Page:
Proposed Revisions to the New Jersey State Implementation Plan for the Attainment and Maintenance of the One-Hour Ozone National Ambient Air Quality Standard
The New Jersey Department of Environmental Protection (NJDEP) is proposing revisions to the New Jersey State Implementation Plan (SIP) for the Attainment and Maintenance of the One-Hour Ozone National Ambient Air Quality Standard – Update to Meeting the Requirements of the Alternative Ozone Attainment Demonstration Policy – Additional Emission Reductions, Reasonably Available Control Measure Analysis, and Mid-Course Review. These proposed revisions are now available for inspection.
A public hearing is scheduled on the proposal on July 26, 2001, at 10:00 a.m. in the War Memorial Building, John Fitch Plaza, Corner of W. Lafayette and Barracks Streets, Trenton, New Jersey 08625. This hearing is being held in accordance with the provisions of Section 110(a)(2) of the Clean Air Act, 42U.S.C.7410: the Air Pollution Control Act (1954), N.J.S.A. 26:2C-1 et seq. and the Administrative Procedures Act, N.J.S.A. 52:14 B-1 et seq. Written comments relevant to the proposal may be submitted until the close of business July 27, 2001 to Stacey Roth, Esq., NJDEP Docket Number 11-01-06, Office of Legal Affairs, New Jersey Department of Environmental Protection, P.O. Box 402, Trenton, New Jersey 08625-0402. Fax number: (609) 984-3488 (copies sent by fax should be followed with a copy sent by mail).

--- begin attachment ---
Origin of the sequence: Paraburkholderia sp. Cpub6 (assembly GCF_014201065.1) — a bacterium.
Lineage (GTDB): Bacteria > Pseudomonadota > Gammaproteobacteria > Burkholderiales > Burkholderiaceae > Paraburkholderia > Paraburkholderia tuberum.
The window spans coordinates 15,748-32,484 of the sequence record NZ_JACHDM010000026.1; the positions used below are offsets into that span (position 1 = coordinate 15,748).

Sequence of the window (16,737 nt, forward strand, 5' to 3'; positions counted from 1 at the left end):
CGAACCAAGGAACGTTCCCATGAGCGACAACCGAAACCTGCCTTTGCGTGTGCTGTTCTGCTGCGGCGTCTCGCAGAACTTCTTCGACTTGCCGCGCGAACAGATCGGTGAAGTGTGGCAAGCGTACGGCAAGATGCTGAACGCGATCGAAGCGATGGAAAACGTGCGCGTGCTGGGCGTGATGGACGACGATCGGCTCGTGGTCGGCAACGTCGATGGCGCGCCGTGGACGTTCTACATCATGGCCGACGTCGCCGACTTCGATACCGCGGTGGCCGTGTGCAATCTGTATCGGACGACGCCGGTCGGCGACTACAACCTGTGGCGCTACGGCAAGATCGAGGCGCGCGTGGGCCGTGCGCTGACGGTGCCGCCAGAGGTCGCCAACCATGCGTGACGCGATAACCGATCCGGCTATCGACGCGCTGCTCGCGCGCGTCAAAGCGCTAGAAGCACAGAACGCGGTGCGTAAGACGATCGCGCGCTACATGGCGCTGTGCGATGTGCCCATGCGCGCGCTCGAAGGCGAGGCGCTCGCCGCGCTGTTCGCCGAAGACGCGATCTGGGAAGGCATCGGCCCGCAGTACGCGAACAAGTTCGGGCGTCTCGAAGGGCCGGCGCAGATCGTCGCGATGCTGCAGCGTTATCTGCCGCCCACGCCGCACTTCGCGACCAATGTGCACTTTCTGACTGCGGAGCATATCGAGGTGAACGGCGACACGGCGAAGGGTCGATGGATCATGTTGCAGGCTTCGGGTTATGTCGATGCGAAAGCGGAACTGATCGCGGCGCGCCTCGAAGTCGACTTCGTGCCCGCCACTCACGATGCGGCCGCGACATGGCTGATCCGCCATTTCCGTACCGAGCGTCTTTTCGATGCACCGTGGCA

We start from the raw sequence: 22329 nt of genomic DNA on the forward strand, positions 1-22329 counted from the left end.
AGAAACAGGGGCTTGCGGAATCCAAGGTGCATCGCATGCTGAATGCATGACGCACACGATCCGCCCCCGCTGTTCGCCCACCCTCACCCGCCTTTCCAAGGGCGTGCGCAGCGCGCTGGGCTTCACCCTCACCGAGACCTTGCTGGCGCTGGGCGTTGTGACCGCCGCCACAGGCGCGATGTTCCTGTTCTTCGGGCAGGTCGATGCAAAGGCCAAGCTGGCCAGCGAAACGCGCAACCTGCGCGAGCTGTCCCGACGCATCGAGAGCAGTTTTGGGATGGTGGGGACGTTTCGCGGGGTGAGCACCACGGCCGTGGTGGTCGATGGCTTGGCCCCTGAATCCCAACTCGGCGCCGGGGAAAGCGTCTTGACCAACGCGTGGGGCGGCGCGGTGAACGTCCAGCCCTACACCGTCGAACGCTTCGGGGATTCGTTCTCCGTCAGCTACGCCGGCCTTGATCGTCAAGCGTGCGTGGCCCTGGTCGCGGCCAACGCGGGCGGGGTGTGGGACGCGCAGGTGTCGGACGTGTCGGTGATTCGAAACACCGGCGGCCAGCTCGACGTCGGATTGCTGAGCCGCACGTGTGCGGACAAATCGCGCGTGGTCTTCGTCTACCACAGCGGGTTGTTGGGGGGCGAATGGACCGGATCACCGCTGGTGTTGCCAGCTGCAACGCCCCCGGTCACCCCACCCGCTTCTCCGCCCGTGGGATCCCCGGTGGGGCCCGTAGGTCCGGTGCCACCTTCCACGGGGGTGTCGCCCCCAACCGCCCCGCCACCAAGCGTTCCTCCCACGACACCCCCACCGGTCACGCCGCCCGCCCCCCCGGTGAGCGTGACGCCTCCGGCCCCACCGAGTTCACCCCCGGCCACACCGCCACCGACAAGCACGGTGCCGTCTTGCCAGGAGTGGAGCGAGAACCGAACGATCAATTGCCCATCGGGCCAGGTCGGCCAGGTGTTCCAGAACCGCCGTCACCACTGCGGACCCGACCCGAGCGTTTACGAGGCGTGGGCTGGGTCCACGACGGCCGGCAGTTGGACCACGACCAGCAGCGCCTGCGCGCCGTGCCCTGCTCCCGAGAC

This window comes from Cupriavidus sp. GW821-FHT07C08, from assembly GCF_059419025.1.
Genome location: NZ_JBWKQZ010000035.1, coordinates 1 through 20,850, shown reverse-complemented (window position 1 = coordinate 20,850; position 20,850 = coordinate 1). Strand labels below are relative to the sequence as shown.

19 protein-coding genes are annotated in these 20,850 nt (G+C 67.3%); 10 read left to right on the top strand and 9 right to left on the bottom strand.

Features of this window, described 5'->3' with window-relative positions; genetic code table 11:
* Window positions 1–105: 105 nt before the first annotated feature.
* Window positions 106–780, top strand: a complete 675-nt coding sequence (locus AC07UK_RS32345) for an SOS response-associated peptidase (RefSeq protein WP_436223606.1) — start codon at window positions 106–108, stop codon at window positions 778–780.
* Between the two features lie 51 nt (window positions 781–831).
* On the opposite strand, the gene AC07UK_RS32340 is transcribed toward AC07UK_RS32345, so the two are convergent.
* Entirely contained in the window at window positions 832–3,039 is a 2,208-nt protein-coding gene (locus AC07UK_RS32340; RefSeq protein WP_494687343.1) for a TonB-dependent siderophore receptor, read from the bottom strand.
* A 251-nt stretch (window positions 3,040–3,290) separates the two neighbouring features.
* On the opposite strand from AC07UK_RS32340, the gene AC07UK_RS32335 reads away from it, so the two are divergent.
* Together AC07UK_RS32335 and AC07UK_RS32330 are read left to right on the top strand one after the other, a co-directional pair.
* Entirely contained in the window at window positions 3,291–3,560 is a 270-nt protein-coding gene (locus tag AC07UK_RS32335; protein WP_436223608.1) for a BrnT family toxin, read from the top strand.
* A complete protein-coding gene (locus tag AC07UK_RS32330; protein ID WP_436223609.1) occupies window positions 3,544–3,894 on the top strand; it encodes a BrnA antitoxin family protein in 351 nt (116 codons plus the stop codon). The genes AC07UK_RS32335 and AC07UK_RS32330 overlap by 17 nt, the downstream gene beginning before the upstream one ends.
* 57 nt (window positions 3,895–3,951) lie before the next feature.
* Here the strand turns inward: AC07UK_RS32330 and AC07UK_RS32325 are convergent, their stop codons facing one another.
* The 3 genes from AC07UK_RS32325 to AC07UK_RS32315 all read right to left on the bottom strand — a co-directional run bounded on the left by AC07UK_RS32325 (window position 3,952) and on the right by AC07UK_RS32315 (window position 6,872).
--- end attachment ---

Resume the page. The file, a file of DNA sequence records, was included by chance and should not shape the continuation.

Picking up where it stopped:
Ozone is a highly reactive gas formed in the lower atmosphere or troposphere from the chemical reaction involving oxides of nitrogen (NOx) and volatile organic compounds (VOC) in the presence of sunlight. At elevated levels, it causes a variety of human health effects as well as damage to crops and materials. The United States Environmental Protection Agency (USEPA) is required by the Clean Air Act to set health and welfare standards for air pollutants, such as ozone. Among the provisions of the Clean Air Act is the requirement that areas with ozone concentrations above certain levels demonstrate that their plans will meet the health standard within the time frame required by the Clean Air Act. New Jersey is required to make such a demonstration for the eighteen of its twenty-one counties that have not been designated as in attainment with the NAAQS for ozone. These counties are associated with two multi-state nonattainment areas which are designated the Philadelphia-Wilmington-Trenton Nonattainment Area and the New York-Northern New Jersey-Long Island Nonattainment Area. Henceforth, these areas will be called the Philadelphia Nonattainment Area and the New York Nonattainment Area, respectively.